Frequently Asked Questions
Q. 1. What is an HOA?
An HOA, which is short for Home Owners Association, is a private association initially formed by a real estate developer and used to market, manage, and sell homes in a subdivision. In most cases, the developer eventually transfers control of the association to the homeowners once a certain number of lots are sold. If you want to live in the subdivision, you must become a member and abide by the tenants which can limit your choices regarding your home.
Q. 2. How are Property Taxes Calculated?
You can calculate property tax by taking the mill levy and multiplying it by the assessed value of your property. The assessed value is an estimate of the reasonable market value of your home. Property taxes are levied by the government in which the property is located, which can include the federal government, the state, a county, or the geographical region or a municipality. Multiple jurisdictions can tax the same property.
Q. 3. What is title defect?
A title defect, sometimes referred to as a defective title, renders the title unmarketable. When it comes to real estate, a title defect usually means the land being sold by a party claiming to have a clear title is actually under the ownership of an unnamed or unrelated party and it cannot be sold. You can avoid problems with title defects by having the title checked and investing in title insurance.
Q. 4. What kind of deeds are there in Florida?
There are four different types of basic deeds in Florida, as well as some additional special types of deeds. The four basic types of deeds include: Warranty Deed, Special Warranty Deed, Fee Simple Deed, and Quit Claim Deed. General Warranty Deeds are the most common deed used in the sale of residential properties and offer the greatest number of benefits for the grantee.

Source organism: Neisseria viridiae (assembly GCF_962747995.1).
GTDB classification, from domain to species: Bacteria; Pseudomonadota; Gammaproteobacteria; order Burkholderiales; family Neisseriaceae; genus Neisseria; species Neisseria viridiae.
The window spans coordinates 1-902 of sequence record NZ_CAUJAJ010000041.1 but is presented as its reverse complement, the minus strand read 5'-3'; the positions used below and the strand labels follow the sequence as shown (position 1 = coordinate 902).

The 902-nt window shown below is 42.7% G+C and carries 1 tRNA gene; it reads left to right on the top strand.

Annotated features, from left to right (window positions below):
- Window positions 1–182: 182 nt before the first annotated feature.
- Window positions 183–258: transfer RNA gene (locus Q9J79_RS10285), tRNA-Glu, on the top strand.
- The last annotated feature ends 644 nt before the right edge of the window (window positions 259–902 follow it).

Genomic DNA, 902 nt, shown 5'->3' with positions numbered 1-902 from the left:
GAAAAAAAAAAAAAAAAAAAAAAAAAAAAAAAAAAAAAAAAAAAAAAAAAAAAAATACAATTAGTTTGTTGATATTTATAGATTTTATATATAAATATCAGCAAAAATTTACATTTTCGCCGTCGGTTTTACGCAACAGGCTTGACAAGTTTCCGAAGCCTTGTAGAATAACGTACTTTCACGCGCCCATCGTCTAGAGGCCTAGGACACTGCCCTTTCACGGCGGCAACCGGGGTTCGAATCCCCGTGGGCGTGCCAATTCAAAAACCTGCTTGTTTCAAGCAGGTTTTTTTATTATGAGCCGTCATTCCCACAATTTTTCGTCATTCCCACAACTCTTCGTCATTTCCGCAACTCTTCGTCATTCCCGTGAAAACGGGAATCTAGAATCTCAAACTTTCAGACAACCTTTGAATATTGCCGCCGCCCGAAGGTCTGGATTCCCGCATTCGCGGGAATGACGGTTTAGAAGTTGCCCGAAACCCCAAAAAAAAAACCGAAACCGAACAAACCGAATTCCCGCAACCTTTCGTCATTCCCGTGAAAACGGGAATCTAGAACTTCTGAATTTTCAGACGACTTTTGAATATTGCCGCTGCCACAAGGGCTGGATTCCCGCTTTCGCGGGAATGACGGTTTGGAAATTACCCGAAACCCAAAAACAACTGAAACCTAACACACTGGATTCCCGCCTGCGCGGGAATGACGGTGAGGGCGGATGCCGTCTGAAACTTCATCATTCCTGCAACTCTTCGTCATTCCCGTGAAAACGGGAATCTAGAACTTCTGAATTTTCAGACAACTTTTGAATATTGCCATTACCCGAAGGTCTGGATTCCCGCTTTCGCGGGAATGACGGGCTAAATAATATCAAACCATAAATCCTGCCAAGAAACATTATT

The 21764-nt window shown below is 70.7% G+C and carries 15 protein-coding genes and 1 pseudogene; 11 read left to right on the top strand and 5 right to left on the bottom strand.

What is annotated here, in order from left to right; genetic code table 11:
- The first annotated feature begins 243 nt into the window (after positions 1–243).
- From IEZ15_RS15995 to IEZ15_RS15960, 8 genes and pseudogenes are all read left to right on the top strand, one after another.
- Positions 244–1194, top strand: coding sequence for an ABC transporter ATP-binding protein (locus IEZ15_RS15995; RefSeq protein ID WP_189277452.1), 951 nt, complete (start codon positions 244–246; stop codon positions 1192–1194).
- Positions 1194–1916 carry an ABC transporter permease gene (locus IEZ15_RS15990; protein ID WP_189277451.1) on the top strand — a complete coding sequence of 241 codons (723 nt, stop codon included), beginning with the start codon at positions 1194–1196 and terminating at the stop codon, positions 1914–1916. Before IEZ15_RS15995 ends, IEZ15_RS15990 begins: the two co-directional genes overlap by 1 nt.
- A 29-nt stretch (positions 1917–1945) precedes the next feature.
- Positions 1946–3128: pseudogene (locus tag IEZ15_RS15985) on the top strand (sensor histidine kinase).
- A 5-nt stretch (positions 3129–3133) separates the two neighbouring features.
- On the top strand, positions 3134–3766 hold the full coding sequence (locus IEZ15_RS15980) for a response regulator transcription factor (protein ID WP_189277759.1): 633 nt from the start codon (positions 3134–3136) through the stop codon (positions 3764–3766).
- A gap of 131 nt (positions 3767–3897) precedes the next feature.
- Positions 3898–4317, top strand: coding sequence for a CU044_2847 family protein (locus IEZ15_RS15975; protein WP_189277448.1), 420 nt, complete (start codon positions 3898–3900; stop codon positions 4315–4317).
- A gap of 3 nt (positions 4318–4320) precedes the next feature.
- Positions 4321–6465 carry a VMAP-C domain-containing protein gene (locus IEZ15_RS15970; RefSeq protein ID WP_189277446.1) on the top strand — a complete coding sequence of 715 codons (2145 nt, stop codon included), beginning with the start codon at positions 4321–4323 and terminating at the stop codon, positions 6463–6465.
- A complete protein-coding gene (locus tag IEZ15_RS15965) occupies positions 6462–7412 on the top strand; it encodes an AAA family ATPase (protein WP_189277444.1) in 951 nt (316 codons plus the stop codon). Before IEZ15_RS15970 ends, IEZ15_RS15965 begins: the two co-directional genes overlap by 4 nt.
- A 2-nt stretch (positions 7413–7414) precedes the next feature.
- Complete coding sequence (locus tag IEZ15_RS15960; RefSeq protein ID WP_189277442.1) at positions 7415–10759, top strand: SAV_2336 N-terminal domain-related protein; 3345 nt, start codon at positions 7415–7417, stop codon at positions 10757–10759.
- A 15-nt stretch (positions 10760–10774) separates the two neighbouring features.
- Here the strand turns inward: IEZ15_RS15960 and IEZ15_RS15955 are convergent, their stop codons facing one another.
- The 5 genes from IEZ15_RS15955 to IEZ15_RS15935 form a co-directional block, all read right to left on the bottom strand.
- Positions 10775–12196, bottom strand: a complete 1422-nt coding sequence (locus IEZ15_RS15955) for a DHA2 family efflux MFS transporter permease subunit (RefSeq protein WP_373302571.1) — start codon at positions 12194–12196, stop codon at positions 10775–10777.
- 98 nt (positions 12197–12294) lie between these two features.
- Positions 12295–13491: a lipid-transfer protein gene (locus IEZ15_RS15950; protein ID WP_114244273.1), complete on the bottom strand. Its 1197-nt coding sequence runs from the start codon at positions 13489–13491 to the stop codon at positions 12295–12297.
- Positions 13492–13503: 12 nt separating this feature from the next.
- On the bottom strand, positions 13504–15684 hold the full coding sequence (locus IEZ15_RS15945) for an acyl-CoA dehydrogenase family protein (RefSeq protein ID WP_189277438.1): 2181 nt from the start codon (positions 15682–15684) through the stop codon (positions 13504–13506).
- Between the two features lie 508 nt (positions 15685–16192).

Q. 5. Home Warranty?
A home warranty plan protects you in case something breaks or stops working properly in your home. You will need to pay an annual or monthly premium for the plan based on the size of your home and age of the covered item. There might also be co-pays or deductibles.
Home warranties can cover a variety of things, including:
- Plumbing systems
- Electrical systems
- Washing machine and dryer
Q. 6. Wiring funds for closing?
Most buyers must pay a significant amount of money when they close on a home purchase. Using wire transfer for those funds can be an efficient method for taking care of your obligation. When executed properly, wiring funds is nearly instant and relatively inexpensive. If you are selling a home, you can request that the fund be wired to you instead of having the buyer submit a cashier’s check – a method that has a higher risk for fraud.
Q. 7. Should I get a home inspection?
Yes. It is important to have a home inspection before finalizing a sale because if any defects are discovered you might have the option to cancel the contract. It might also be possible to require that the defect be repaired before the contract is complete. If you fail to have a home inspection prior to closing the deal you could be responsible for anything that goes wrong with the property.
Q. 8. What does escrow really mean?